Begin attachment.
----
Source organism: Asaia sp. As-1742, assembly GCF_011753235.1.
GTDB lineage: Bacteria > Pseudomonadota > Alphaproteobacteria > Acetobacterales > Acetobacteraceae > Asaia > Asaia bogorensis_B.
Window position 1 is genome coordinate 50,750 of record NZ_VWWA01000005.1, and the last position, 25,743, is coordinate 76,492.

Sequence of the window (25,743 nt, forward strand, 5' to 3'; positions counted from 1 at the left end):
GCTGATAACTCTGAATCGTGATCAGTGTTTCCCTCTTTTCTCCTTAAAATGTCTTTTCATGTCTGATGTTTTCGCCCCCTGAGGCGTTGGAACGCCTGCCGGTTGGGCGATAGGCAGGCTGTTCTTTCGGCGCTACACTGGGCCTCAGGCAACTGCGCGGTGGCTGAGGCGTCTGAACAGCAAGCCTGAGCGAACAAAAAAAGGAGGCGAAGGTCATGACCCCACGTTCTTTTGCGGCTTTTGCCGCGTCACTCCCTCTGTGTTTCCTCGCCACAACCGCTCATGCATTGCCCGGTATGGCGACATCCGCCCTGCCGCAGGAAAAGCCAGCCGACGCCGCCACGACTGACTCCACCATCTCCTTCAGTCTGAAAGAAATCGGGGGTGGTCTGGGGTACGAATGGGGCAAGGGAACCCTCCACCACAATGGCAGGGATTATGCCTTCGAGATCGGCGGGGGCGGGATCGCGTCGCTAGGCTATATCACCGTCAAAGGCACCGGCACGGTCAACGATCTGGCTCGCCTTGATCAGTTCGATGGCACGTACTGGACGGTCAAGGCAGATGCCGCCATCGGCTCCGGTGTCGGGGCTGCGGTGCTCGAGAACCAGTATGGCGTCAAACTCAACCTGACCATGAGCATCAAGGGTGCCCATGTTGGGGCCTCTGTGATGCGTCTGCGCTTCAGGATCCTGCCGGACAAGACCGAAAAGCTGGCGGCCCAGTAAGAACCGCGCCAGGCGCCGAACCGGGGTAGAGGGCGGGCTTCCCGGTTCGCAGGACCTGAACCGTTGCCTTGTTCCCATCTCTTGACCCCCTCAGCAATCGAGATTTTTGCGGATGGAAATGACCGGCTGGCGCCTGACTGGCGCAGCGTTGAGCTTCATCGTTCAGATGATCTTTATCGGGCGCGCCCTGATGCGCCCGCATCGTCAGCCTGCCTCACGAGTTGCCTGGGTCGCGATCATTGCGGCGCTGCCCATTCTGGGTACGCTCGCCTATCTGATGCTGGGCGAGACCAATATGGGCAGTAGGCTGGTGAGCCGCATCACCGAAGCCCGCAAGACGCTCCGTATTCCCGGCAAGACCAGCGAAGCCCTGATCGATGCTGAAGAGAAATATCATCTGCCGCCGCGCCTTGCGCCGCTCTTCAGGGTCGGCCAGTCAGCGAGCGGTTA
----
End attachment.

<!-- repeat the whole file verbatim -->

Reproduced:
Source organism: Asaia sp. As-1742, assembly GCF_011753235.1.
GTDB lineage: Bacteria > Pseudomonadota > Alphaproteobacteria > Acetobacterales > Acetobacteraceae > Asaia > Asaia bogorensis_B.
Window position 1 is genome coordinate 50,750 of record NZ_VWWA01000005.1, and the last position, 25,743, is coordinate 76,492.

Sequence of the window (25,743 nt, forward strand, 5' to 3'; positions counted from 1 at the left end):
GCTGATAACTCTGAATCGTGATCAGTGTTTCCCTCTTTTCTCCTTAAAATGTCTTTTCATGTCTGATGTTTTCGCCCCCTGAGGCGTTGGAACGCCTGCCGGTTGGGCGATAGGCAGGCTGTTCTTTCGGCGCTACACTGGGCCTCAGGCAACTGCGCGGTGGCTGAGGCGTCTGAACAGCAAGCCTGAGCGAACAAAAAAAGGAGGCGAAGGTCATGACCCCACGTTCTTTTGCGGCTTTTGCCGCGTCACTCCCTCTGTGTTTCCTCGCCACAACCGCTCATGCATTGCCCGGTATGGCGACATCCGCCCTGCCGCAGGAAAAGCCAGCCGACGCCGCCACGACTGACTCCACCATCTCCTTCAGTCTGAAAGAAATCGGGGGTGGTCTGGGGTACGAATGGGGCAAGGGAACCCTCCACCACAATGGCAGGGATTATGCCTTCGAGATCGGCGGGGGCGGGATCGCGTCGCTAGGCTATATCACCGTCAAAGGCACCGGCACGGTCAACGATCTGGCTCGCCTTGATCAGTTCGATGGCACGTACTGGACGGTCAAGGCAGATGCCGCCATCGGCTCCGGTGTCGGGGCTGCGGTGCTCGAGAACCAGTATGGCGTCAAACTCAACCTGACCATGAGCATCAAGGGTGCCCATGTTGGGGCCTCTGTGATGCGTCTGCGCTTCAGGATCCTGCCGGACAAGACCGAAAAGCTGGCGGCCCAGTAAGAACCGCGCCAGGCGCCGAACCGGGGTAGAGGGCGGGCTTCCCGGTTCGCAGGACCTGAACCGTTGCCTTGTTCCCATCTCTTGACCCCCTCAGCAATCGAGATTTTTGCGGATGGAAATGACCGGCTGGCGCCTGACTGGCGCAGCGTTGAGCTTCATCGTTCAGATGATCTTTATCGGGCGCGCCCTGATGCGCCCGCATCGTCAGCCTGCCTCACGAGTTGCCTGGGTCGCGATCATTGCGGCGCTGCCCATTCTGGGTACGCTCGCCTATCTGATGCTGGGCGAGACCAATATGGGCAGTAGGCTGGTGAGCCGCATCACCGAAGCCCGCAAGACGCTCCGTATTCCCGGCAAGACCAGCGAAGCCCTGATCGATGCTGAAGAGAAATATCATCTGCCGCCGCGCCTTGCGCCGCTCTTCAGGGTCGGCCAGTCAGCGAGCGGTTA